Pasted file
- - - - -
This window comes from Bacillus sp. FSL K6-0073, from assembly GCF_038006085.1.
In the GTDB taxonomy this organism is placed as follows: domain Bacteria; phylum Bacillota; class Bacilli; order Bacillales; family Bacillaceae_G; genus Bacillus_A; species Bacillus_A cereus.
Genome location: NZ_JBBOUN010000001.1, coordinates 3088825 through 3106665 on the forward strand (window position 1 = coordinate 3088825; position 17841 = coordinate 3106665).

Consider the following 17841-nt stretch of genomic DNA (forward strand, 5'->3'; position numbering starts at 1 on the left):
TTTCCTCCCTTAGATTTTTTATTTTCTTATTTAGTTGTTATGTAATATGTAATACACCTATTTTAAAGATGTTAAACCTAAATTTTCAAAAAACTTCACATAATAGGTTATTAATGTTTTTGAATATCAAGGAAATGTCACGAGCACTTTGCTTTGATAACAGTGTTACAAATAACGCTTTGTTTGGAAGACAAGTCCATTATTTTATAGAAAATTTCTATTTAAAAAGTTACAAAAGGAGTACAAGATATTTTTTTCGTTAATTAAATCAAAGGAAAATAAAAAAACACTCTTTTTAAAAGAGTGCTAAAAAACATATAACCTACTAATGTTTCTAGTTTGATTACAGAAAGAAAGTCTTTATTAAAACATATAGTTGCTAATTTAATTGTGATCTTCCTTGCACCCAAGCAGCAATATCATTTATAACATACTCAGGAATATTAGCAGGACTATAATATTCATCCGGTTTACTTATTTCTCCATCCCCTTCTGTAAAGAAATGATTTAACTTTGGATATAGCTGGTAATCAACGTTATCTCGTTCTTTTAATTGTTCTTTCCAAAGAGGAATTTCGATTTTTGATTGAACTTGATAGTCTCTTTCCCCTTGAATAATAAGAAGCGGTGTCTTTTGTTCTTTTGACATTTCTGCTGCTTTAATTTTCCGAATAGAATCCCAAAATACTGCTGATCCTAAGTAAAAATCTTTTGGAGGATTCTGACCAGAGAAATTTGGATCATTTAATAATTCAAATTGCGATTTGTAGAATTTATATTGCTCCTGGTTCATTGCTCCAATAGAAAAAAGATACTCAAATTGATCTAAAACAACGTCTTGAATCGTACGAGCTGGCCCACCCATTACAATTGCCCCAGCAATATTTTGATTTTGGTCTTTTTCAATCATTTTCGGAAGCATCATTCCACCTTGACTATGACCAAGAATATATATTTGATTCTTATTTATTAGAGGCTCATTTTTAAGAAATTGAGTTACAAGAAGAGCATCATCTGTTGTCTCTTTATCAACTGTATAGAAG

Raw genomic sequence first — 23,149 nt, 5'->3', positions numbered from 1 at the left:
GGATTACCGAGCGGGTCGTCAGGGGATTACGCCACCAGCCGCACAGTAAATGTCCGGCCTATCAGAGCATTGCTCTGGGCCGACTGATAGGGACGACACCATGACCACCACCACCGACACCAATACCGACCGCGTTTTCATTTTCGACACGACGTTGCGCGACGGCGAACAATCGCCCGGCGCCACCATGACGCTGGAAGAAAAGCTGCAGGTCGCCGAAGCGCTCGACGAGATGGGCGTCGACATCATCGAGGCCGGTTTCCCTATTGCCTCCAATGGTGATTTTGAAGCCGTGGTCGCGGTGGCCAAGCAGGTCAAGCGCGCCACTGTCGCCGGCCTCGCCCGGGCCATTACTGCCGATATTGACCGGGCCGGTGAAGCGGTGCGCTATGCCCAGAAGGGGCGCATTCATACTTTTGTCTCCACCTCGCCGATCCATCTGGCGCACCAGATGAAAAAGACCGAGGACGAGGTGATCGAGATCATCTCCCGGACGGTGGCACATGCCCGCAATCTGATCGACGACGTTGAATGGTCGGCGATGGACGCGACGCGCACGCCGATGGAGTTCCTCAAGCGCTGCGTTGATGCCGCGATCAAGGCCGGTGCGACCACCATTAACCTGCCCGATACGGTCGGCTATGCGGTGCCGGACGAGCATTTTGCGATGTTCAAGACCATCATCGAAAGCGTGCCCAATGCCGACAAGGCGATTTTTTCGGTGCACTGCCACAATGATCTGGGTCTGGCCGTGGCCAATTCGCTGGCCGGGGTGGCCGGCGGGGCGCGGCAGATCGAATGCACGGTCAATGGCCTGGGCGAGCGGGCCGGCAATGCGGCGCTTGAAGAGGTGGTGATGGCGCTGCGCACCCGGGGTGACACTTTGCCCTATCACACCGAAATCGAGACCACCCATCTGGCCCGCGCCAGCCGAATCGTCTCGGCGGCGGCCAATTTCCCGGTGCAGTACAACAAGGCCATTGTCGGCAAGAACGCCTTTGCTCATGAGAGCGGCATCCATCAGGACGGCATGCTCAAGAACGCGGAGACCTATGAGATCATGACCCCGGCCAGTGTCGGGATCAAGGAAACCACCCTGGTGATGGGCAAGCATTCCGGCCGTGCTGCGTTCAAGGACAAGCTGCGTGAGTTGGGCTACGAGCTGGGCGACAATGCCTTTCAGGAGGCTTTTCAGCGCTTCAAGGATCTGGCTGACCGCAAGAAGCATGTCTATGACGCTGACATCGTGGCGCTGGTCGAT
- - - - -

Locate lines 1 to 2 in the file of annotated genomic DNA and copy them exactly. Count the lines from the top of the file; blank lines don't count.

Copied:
This window comes from Bacillus sp. FSL K6-0073, from assembly GCF_038006085.1.
In the GTDB taxonomy this organism is placed as follows: domain Bacteria; phylum Bacillota; class Bacilli; order Bacillales; family Bacillaceae_G; genus Bacillus_A; species Bacillus_A cereus.